Anthem MRX 700 A/V Receiver Page 2
While Anthem sells a separate iPod dock, I simply plugged in my iPod via a USB cable and did most of what I wanted, including shuffling tunes, while I viewed its contents on my big screen. Playlists were absent, but that’s a small sacrifice for simplicity.
Dolby Volume has two extremely useful feature sets for movies and TV programming. Without Dolby Leveling engaged, Dolby Volume makes dynamic frequency-response modifications at listening levels below reference level, where the human ear becomes less sensitive at the frequency extremes and subject to boredom. With Dolby Leveling engaged, advanced dynamic-range compression is employed to make loud passages quieter without making the frequency extremes sound muted. It also makes quiet passages louder, so you can still hear them. That’s all very good on paper, especially if you live in tight quarters (which I do not).
I left Dolby Volume disengaged for most of my testing. I found that what it offered did little to outweigh its faults. For starters, Dolby Leveling tries to remove the level differences between TV shows and the commercials that pay for them. At any setting short of off (and the MRX 700 ships with it set to one click below max), it produced audible pumping when I played any music that included a higher than normal level of hiss. Besides that, it just seemed to make everything louder, or more garish. Why hobble a thoroughbred?
The MRX 700 has seven channels of amplification. That used to mean back channels added to a standard 5.1 mix. However, Anthem has implemented Dolby Pro Logic IIz processing, so if you don’t want back surround channels, you can add two height speakers in the front of the room to give yourself a new and perhaps more effective surround experience. If extended surround in any flavor isn’t in the cards for you, you can use the two additional channels to feed a second zone in another room.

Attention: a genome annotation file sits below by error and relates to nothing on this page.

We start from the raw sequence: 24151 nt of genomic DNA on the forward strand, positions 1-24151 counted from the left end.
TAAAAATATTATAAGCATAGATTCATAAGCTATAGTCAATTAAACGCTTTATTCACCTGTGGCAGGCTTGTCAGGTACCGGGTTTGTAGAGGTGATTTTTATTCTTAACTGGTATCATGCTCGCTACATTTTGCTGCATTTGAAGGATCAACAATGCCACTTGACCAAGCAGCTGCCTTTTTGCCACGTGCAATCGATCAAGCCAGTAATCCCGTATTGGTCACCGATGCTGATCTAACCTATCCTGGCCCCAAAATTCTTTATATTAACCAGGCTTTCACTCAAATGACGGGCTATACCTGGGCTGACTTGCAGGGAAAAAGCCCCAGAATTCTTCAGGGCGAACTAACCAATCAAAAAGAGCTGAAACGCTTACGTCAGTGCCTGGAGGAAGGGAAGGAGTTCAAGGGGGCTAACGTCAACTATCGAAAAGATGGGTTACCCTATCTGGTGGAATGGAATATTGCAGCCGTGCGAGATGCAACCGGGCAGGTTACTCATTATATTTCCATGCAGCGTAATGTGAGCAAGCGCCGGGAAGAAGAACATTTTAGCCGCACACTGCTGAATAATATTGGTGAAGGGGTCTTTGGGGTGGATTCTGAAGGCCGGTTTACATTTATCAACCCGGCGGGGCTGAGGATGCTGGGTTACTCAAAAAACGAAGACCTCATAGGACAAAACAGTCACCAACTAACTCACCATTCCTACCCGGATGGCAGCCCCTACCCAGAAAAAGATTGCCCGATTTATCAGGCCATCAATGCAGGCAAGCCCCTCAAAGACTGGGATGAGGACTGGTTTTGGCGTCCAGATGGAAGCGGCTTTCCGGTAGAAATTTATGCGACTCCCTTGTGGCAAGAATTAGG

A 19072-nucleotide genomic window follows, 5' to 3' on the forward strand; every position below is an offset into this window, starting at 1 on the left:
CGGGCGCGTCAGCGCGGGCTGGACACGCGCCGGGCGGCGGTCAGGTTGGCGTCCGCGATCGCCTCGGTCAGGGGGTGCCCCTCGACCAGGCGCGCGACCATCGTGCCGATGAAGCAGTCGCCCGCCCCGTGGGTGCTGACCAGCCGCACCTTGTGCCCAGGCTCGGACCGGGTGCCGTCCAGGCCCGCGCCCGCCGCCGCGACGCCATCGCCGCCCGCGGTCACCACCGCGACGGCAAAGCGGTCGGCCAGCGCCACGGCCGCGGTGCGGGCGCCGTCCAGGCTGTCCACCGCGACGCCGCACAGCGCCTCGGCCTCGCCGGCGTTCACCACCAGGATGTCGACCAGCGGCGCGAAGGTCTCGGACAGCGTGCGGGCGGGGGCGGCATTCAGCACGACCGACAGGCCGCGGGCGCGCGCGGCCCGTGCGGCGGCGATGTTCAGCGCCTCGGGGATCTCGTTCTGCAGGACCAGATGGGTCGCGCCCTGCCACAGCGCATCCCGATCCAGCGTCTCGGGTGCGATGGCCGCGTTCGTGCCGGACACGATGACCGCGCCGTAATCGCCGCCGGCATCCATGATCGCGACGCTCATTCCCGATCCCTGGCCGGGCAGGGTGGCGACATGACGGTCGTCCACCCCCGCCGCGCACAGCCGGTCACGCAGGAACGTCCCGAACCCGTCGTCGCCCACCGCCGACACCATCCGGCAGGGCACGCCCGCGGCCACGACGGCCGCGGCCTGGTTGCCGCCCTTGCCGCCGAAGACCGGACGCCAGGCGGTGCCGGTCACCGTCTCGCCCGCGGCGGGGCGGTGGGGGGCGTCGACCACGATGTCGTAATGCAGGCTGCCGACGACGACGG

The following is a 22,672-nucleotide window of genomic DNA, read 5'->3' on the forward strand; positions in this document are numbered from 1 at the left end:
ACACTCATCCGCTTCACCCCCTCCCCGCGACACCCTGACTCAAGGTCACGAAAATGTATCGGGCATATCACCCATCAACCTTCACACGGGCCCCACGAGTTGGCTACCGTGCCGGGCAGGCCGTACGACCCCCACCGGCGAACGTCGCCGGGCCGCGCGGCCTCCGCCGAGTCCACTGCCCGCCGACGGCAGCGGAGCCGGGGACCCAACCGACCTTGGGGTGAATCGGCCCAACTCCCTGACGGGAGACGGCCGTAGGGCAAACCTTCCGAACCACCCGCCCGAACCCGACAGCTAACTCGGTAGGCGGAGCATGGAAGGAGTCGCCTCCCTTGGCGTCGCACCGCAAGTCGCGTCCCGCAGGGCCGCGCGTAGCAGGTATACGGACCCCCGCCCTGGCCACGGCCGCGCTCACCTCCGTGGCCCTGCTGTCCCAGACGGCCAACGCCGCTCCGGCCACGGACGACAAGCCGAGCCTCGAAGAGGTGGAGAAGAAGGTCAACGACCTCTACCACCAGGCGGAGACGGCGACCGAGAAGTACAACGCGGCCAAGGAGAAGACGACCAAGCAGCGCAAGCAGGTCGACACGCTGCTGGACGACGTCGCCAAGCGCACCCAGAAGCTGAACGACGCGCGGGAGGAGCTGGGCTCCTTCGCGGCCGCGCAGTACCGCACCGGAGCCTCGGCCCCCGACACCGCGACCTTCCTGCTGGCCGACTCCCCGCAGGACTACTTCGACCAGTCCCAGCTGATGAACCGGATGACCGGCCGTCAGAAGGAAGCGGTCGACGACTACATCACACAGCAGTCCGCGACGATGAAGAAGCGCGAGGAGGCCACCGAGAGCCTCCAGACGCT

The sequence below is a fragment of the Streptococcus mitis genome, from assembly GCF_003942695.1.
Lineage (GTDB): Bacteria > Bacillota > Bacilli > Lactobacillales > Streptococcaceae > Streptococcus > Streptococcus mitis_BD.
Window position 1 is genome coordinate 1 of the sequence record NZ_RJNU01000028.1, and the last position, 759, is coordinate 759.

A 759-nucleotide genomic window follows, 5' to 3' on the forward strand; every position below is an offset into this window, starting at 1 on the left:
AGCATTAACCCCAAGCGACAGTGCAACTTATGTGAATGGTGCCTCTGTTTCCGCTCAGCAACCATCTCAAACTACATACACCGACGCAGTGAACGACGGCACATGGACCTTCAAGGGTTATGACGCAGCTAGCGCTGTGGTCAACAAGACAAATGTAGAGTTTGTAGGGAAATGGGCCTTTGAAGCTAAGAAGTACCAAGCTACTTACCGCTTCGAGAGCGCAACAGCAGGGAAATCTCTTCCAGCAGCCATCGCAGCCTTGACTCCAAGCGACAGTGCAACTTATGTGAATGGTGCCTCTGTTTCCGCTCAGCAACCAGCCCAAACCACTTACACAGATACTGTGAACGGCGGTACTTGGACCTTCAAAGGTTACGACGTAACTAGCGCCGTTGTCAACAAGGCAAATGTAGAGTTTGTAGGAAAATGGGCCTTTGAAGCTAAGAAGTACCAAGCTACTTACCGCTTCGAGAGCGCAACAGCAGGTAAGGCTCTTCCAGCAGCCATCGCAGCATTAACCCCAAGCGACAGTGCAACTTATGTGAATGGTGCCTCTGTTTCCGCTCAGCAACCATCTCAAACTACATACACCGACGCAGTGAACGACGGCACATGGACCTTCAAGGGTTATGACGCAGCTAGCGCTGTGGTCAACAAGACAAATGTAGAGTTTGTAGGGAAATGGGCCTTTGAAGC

You can select Dolby Pro Logic IIx and DTS Neo:6, in their various guises, to supplement not just two-channel sources, but multichannel digital sources as well. A proprietary surround mode called Anthem Logic Music mixes some low-level sound into the surround channels (but not the center channel). It worked wonders with twochannel music. I found Anthem Logic Cinema less endearing. It was too aggressive in the surround channels and somewhat confused dialogue intelligibility up front.
You can apply Dolby Digital VS (Virtual Speaker) Wide or Reference modes to two-channel signals, Dolby Digital 5.1, or even high-resolution Dolby TrueHD and DTS-HD Master Audio soundtracks. The VS modes did a surprisingly effective job of creating rich, spacious sound with just two speakers while preserving dialogue intelligibility.
Anthem is first and foremost a serious audiophile-oriented company, so it has kindly dispensed with all the bathroom modes that you’ll find in bigger-selling brands. Gone are useless surround processing algorithms like Jazz Club and Church II. I’m just as affected as the next engineer when I see a digital signal processor chip standing on the side of the road holding up a sign that reads, “Will process sound for food,” but we must be strong.
Light Up or Leave Me Alone
Marching to a different drummer, Anthem’s room equalization is geared toward getting it right rather than getting it done fast. Unlike most AVRs with room equalization, you’ll need more than what comes in the box. Anthem Room Correction requires the use of a Windows computer, preferably a quiet laptop, with both a USB connection for the measuring microphone and a serial port for connecting to the RS-232 port on the back of the AVR. Like most modern laptops, mine lacks a serial connection, but you can get a quality USB-to-serial converter (also not included) for about $40, and this is what I used.